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October 2019 HRM magazine 19
But just like the trial in France, there are
doubts about the commission. It took years of
parliamentary back-and-forth to get the go-
ahead, and its main outcomes were that public
shaming and a series of recommendations. Such
limited accountability, that requires such a bitter
political fight, is not sustainable.
In his final report, commissioner Kenneth
Hayne made clear he was grappling with how
he could possibly prevent future misconduct.
“Much more often than not, the conduct now
condemned was contrary to law. Passing some
new law to say, again, ‘Do not do that’, would
add an extra layer of legal complexity to an
already complex regulatory regime.”
He concludes that something more grand than
punishing instances of misbehaviour is required.
“Culture, governance and remuneration.
Each of those words can provoke a torrent of
clichés. Each can provoke serious debate about
definition. But there is no other vocabulary
available to discuss issues that lie at the centre
of what has happened in Australia’s financial
The government has promised to implement
all his recommendations by the end of 2020,
but there are real questions about whether that
will be enough. As senior lecturers at RMIT,
Andrew Linden and Warren Staples, wrote
for The Conversation, for the past 30 years
Australia’s financial sector has had a 10-15 year
cycle. It involves “public inquiries followed by
reports, then (sometimes) trials, then books,
then almost everyone forgetting (except for
those personally scarred), only for problems to
They believe that Hayne didn’t address
systemic issues and they argue that the report’s
“impact will be generational rather than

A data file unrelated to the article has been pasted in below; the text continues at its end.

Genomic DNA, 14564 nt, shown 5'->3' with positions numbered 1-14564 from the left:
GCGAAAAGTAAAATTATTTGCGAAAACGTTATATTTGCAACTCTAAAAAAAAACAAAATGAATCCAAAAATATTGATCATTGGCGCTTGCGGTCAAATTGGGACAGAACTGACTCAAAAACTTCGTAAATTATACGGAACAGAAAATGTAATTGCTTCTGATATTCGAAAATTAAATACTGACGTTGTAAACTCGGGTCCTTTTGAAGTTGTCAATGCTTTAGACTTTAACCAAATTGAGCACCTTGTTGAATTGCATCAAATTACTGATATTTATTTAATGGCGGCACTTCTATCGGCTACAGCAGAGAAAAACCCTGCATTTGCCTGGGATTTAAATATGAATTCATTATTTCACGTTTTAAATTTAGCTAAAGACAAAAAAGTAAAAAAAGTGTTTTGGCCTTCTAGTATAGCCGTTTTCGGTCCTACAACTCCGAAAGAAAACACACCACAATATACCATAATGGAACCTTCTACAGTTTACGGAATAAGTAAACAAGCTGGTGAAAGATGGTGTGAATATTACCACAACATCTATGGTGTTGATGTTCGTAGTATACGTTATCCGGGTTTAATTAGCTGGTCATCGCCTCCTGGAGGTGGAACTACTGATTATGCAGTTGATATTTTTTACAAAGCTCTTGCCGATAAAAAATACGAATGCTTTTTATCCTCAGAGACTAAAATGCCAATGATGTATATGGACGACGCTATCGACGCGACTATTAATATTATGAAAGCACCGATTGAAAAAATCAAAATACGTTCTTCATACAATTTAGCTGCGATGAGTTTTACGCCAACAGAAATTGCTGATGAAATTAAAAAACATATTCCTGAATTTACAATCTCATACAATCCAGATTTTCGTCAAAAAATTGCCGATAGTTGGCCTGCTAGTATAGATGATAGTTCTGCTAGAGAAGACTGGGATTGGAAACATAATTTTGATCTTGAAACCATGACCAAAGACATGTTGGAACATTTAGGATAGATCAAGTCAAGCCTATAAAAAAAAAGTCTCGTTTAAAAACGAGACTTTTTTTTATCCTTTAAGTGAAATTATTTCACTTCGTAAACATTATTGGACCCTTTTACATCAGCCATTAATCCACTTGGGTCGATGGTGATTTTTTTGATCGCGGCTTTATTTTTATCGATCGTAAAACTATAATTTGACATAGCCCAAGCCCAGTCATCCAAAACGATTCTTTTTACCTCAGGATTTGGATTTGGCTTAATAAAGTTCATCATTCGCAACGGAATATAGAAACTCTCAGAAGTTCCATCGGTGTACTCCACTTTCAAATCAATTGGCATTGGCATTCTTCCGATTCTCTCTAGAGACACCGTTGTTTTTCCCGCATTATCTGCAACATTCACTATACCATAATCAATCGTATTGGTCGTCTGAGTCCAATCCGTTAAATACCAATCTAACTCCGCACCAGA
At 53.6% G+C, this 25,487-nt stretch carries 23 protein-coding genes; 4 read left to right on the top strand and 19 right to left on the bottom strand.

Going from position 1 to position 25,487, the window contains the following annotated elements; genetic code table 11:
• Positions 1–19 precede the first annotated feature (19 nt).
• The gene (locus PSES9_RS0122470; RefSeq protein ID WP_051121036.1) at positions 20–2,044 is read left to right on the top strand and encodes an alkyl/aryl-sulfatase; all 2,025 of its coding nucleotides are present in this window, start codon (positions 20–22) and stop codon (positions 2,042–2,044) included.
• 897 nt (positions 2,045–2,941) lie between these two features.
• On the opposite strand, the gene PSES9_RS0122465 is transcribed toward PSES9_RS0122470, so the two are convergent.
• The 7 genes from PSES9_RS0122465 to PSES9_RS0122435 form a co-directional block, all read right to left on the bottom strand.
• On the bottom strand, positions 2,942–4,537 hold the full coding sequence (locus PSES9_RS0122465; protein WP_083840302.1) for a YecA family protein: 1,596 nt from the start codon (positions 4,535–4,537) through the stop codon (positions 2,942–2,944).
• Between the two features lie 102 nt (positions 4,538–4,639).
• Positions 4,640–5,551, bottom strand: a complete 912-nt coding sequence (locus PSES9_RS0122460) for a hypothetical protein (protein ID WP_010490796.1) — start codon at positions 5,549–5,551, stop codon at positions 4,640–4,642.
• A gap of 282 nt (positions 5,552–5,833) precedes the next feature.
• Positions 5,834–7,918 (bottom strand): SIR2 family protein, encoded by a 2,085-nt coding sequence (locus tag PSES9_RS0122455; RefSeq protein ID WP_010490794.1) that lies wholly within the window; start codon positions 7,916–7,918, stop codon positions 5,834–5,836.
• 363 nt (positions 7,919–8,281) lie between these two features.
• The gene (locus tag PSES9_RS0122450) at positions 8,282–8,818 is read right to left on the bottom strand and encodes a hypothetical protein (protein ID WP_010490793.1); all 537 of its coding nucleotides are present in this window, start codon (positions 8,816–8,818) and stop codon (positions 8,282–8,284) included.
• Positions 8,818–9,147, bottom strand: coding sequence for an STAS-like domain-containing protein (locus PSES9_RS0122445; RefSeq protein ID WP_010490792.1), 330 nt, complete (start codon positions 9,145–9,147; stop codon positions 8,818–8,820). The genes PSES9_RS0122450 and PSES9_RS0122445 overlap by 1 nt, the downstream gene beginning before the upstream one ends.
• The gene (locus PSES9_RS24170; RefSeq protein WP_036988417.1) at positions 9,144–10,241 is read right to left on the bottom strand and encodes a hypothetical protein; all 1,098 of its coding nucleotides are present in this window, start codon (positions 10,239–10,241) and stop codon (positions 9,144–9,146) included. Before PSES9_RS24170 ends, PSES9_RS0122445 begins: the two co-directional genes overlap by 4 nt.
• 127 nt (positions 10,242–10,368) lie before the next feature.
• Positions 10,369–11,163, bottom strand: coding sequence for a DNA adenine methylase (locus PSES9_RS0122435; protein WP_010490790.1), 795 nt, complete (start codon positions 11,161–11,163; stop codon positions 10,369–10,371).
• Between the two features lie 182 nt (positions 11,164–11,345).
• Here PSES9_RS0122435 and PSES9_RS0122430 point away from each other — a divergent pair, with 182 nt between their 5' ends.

permanent” and its recommendations are a “a
patchwork of measures that if implemented will
over time be eaten away – and at some point will
be dismantled – because the rationale for their
adoption will be forgotten”.
The lecturers argue for improved oversight
via two -tiered boards (one management, one
supervisory) and employee directors (staff-
elected board members, which are often a
feature of a supervisory board).
“If all the information that the board is seeing
is coming from one or two points of contact
– the CEO, COO or CFO – then they are getting
a very filtered view,” says Pigrum.
But she is also hopeful that things like royal
commissions will accelerate a movement she
already sees happening, where organisations get
better at holding themselves accountable.
A less dramatic method to create sustainable
cultural accountability would be to bring
it down to the level of the profession. If
accountants can face a disciplinary process for
complaints against their bookkeeping, why can’t
a similar thing happen for culture?
Though it's commonly said that the
responsibility for culture lies with leadership,
a typical role for HR is to help the C-suite
understand and shape it. Despite this,
during the Hayne royal commission no HR
professional was made responsible. Ensuring
there is a professional and ethical standard
HR practitioners have to attain and maintain
would give them more credibility (and therefore
responsibility) to be a culture partner. Also,
raising the profile of the culture partner would
have the benefit of raising the profile of culture
But for such a thing to happen, there needs to
be a desire for it outside of the profession itself.
Empowering HR with certification is a goal of
AHRI, which publishes this magazine. But there
is evidence that there is a wider appetite for it.
Recent research from InSync and AHRI
su rveyed over 90 0 Australian professionals,
from frontline workers to CEOs. It found 78
per cent of non-H R professionals either agreed
or strongly agreed that HR practitioners should
be held accountable against a standard. And
69 per cent agreed or strongly agreed that the
professional body for H R practitioners should
hold members accountable to that standard.
Of course, H R certification is not a total
solution. The certification of accountants has
hardly eliminated malpractice. Also, for all the
reasons stated above, a dodgy culture is far
harder to assess than dodgy books. The risk
of this for practitioners is that they would be
19/9/19 3:06 pm
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